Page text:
These free photo editors are the best of the best and will get you just as good results as the expensive Adobe Photoshop.
Among these options are tons of features and tools that you let you change or enhance your photos in just about any way you can imagine. You can also customize the interface of many of them to build the perfect working environment for you.
This list includes apps that you have probably heard of as well as some hidden gems that for sure are worth checking out.
Similar to Photoshop in interface and capabilities.
Add-ons, including those created for Photoshop, add great functionality.
Generate files in all common image formats.
Interface not as sleek or pleasing as Photoshop.
Can be a bit buggy.
Lacks layer grouping, adjustment layers, and some other common Photoshop elements.
GIMP is likely the most popular free photo editor program. It's full of professional features and provides a very friendly and flexible interface.
Its toolbox, layers, and brushes panes are separated from the main canvas so that you can truly adjust how you want to work without losing any of the features you need access to.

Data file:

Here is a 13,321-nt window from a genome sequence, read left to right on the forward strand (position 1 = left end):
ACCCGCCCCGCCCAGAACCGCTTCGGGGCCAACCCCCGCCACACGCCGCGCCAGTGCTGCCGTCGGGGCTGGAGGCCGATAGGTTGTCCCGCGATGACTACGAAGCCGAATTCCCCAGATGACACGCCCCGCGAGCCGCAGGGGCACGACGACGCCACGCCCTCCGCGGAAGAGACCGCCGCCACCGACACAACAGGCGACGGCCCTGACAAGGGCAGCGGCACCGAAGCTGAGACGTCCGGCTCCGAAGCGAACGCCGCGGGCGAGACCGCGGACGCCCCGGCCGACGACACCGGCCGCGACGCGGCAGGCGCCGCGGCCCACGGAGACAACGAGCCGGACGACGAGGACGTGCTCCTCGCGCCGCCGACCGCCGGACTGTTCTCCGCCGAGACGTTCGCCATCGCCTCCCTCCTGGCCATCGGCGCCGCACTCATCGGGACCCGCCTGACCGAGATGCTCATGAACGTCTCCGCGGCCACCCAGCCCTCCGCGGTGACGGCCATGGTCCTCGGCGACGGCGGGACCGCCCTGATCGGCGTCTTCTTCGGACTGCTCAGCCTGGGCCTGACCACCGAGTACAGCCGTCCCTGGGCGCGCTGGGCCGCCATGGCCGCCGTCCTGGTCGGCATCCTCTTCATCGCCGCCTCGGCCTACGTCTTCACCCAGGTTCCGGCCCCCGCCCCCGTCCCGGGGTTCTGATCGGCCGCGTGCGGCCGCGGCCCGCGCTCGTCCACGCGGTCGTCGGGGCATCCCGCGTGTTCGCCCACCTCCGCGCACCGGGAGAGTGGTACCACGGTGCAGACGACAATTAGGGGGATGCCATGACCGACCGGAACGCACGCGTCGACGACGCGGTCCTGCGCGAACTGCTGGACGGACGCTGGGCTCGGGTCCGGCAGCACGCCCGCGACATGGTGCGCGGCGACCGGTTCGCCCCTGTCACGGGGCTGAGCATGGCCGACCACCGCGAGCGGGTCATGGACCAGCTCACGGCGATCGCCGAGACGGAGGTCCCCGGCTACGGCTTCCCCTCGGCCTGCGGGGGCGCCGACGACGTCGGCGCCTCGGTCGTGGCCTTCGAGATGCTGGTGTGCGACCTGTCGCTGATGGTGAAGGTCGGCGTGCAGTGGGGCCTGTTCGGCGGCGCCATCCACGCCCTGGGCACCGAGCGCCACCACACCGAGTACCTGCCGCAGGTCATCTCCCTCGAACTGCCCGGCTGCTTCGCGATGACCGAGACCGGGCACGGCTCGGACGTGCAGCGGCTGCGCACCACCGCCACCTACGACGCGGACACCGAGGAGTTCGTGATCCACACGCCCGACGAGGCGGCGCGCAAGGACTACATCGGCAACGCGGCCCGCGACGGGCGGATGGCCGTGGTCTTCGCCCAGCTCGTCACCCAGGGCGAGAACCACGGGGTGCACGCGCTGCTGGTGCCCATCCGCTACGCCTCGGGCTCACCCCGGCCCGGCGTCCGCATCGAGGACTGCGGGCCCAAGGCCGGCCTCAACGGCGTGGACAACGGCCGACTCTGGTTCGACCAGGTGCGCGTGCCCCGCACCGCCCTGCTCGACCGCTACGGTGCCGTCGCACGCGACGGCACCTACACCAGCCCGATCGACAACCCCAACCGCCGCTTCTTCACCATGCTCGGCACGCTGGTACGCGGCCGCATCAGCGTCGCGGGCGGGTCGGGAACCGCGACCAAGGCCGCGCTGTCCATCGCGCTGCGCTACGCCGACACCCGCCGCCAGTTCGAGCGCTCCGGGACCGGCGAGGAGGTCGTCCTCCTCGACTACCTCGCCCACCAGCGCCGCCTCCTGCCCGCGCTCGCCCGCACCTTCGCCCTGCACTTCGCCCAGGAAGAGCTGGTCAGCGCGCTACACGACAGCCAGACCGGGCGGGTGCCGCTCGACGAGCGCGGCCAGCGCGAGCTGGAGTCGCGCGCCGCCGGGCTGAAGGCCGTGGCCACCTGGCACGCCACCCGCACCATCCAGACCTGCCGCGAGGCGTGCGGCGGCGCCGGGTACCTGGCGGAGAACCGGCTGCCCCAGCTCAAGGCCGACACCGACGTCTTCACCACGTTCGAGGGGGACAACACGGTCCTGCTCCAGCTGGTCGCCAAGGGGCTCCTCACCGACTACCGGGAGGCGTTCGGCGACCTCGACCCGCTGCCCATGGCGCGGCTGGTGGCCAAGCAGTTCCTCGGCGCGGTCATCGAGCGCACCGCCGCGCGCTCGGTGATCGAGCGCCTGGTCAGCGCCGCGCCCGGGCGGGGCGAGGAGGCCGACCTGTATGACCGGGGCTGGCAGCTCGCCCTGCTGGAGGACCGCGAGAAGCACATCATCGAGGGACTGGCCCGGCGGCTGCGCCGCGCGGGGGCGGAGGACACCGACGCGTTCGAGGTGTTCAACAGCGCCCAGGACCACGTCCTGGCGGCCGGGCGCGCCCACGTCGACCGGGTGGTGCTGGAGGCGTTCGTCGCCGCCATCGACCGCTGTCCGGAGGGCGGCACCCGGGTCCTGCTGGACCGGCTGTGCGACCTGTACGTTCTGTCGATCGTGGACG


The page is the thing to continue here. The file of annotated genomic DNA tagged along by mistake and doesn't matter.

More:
Various input devices are supported, add-ons can be installed to extend GIMP's functionality, and file formats like TIFF, PSD, PNG, JPEG, and GIF are supported.
There are tutorials on the GIMP website if you require help along the way. You can learn about layer masks, asset folders, brushes, and more.
Supported operating systems include Windows 11, 10, 8, and 7, as well as Linux and Mac.
Lots of plug-ins available.
Clean, easy-to-use interface.
Good choice for intermediate users.
It's for Windows only.
Lacks some advanced and commonly used features, such as burn and dodge.
Similar to GIMP, Paint.NET provides the ability to move its window panes around to customize the interface to your liking. It also provides plug-ins to support new file formats and add new effects.